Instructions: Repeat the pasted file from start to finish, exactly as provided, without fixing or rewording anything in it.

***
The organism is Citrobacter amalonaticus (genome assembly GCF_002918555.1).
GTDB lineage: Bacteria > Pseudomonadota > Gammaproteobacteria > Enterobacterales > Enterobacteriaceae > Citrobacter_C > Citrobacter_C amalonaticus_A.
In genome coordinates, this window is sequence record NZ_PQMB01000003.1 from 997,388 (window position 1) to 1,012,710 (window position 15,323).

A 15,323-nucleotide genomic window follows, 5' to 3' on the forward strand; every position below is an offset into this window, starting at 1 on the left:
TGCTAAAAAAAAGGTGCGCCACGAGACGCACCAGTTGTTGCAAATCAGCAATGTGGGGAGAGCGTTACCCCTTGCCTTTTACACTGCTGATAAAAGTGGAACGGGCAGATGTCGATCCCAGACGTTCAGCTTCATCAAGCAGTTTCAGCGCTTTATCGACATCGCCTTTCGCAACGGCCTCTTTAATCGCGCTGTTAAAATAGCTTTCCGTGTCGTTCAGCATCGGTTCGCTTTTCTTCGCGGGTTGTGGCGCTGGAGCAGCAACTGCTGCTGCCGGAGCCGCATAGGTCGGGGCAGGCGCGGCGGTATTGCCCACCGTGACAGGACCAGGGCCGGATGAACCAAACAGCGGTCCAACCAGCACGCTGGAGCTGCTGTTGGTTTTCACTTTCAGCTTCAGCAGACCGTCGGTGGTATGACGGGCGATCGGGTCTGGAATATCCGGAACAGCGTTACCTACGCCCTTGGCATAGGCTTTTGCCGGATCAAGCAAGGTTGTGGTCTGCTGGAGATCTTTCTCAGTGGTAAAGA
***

The organism is Citrobacter amalonaticus (genome assembly GCF_002918555.1).
GTDB lineage: Bacteria > Pseudomonadota > Gammaproteobacteria > Enterobacterales > Enterobacteriaceae > Citrobacter_C > Citrobacter_C amalonaticus_A.
In genome coordinates, this window is sequence record NZ_PQMB01000003.1 from 997,388 (window position 1) to 1,012,710 (window position 15,323).

A 15,323-nucleotide genomic window follows, 5' to 3' on the forward strand; every position below is an offset into this window, starting at 1 on the left:
TGCTAAAAAAAAGGTGCGCCACGAGACGCACCAGTTGTTGCAAATCAGCAATGTGGGGAGAGCGTTACCCCTTGCCTTTTACACTGCTGATAAAAGTGGAACGGGCAGATGTCGATCCCAGACGTTCAGCTTCATCAAGCAGTTTCAGCGCTTTATCGACATCGCCTTTCGCAACGGCCTCTTTAATCGCGCTGTTAAAATAGCTTTCCGTGTCGTTCAGCATCGGTTCGCTTTTCTTCGCGGGTTGTGGCGCTGGAGCAGCAACTGCTGCTGCCGGAGCCGCATAGGTCGGGGCAGGCGCGGCGGTATTGCCCACCGTGACAGGACCAGGGCCGGATGAACCAAACAGCGGTCCAACCAGCACGCTGGAGCTGCTGTTGGTTTTCACTTTCAGCTTCAGCAGACCGTCGGTGGTATGACGGGCGATCGGGTCTGGAATATCCGGAACAGCGTTACCTACGCCCTTGGCATAGGCTTTTGCCGGATCAAGCAAGGTTGTGGTCTGCTGGAGATCTTTCTCAGTGGTAAAGA